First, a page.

With hours remaining on trade deadline Monday, the Caps dealt prospect Jake Hauswirth and a third round pick in the 2011 NHL entry draft to the Florida Panthers for defenseman Dennis Wideman.
In Wideman the Capitals receive a 27-year old offensive defenseman who can man the point on the power play. He has nine goals and 24 assists on the season and eight of his tallies came with the man advantage. He has more points than all Capitals defenseman and he already leads the team in power play goals.
“I hope that I fit right in with what they’re trying to do there,” he said in a conference call on Monday. “I think my game and what I’ve tried to bring to other teams that I played on is good break out passes, a good first pass, and I jump into the rush whenever I can.”
Wideman was happy the Caps fit the mold he was looking for as well. “Those [up-tempo teams] are the teams that control the play a lot. They have the puck a lot and that’s the type of hockey that I enjoy playing,” he said.
This trade indicates the Capitals could move Alex Ovechkin to the left sideboard or to the front of the net in an effort to revitalize a dormant power play. If Washington can jumpstart the PP it would go a long way towards opening things up in even strength play.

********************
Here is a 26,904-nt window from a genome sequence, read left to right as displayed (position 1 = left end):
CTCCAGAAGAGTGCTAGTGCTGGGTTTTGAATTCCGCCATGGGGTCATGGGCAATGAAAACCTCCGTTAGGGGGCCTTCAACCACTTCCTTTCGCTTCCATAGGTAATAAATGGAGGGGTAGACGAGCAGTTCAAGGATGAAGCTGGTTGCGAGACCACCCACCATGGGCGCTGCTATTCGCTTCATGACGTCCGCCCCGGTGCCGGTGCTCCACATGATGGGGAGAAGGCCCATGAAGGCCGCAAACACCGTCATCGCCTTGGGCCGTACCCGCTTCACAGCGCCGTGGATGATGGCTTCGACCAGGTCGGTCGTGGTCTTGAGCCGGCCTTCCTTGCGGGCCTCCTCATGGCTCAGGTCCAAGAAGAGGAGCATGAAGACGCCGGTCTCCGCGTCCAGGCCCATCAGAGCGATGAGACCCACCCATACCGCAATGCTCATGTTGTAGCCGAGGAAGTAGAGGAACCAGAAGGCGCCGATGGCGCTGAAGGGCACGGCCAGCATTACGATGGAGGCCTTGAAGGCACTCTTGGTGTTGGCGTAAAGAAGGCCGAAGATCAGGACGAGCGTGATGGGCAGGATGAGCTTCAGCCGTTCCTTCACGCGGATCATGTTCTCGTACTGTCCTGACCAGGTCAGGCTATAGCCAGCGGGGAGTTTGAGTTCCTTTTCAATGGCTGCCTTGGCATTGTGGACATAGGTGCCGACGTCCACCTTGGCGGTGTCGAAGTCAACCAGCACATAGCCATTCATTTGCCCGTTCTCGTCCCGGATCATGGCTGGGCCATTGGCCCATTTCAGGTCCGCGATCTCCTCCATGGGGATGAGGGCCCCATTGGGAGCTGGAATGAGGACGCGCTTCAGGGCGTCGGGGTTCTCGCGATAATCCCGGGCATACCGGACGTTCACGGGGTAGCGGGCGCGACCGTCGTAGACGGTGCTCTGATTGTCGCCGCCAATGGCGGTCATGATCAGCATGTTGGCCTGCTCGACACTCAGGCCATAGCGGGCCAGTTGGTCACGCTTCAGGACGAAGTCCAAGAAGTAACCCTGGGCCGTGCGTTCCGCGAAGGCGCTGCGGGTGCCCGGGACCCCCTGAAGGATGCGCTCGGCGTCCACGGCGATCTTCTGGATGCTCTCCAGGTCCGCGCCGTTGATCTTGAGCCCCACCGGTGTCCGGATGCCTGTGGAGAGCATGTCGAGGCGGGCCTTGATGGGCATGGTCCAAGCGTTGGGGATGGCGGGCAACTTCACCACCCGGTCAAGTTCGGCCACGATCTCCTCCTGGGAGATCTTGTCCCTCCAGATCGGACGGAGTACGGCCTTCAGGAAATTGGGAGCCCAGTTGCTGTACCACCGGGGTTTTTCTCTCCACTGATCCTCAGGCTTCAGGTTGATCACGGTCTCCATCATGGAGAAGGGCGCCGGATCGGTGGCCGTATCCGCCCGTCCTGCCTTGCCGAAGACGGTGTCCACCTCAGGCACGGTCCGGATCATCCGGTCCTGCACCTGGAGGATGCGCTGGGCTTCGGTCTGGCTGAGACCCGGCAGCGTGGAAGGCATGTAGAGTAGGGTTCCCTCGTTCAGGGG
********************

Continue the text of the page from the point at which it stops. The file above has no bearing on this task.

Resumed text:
“I’m just going to try to get in there and help out wherever I can, carry the puck up the ice and then obviously getting the puck as soon as I can to guys like Backstrom and Ovechkin,” he said.
As a Panther the gameplan on the PK was “don’t let Ovechkin get the puck,” according to Wideman. “Now I’m on the other side, now [I’m] going to be trying to get him the puck,” he laughed. “I think the power play has been struggling a little bit of late [but] it won’t last long with the amount of guys they have out there … They got a lot of depth there and we’ll be fine on the power play.”
Wideman has one more year left on his deal, meaning he is more than just a rental player. He is owed $867,944 for the rest of the year according to Capgeek and will command $4.5 million next season with a cap hit of $3.93 million.
The seventh year blueliner is a minus-26, but that can be partially attributed to playing for a mediocre team. However, the Panthers as a whole are only -12 in goal differential on the year so it’s clear Wideman is a bit of a risk taker. He was a plus-26 in 256 games with the Bruins.
One interesting note, Wideman and fellow freshly-minted Capital Marco Sturm both played for the 2008-09 Boston Bruins squad which racked up 116 points and the first seed in the Eastern Conference.
Now that George McPhee has addressed the special teams issue, the focus will be on whether or not the Caps acquire a center. However, Washington is now over the cap and would probably need to end Tom Poti’s season or trade away a contract like Alex Semin’s to get such a player.
Overall, the Capitals snagged a solid defensive pickup in exchange for very little. There is concern that this deal could result in a Joe Corvo-like backfire, but this time around the team isn’t sporting the NHL’s best power play. They needed an upgrade there and got one for little cost.
More to come.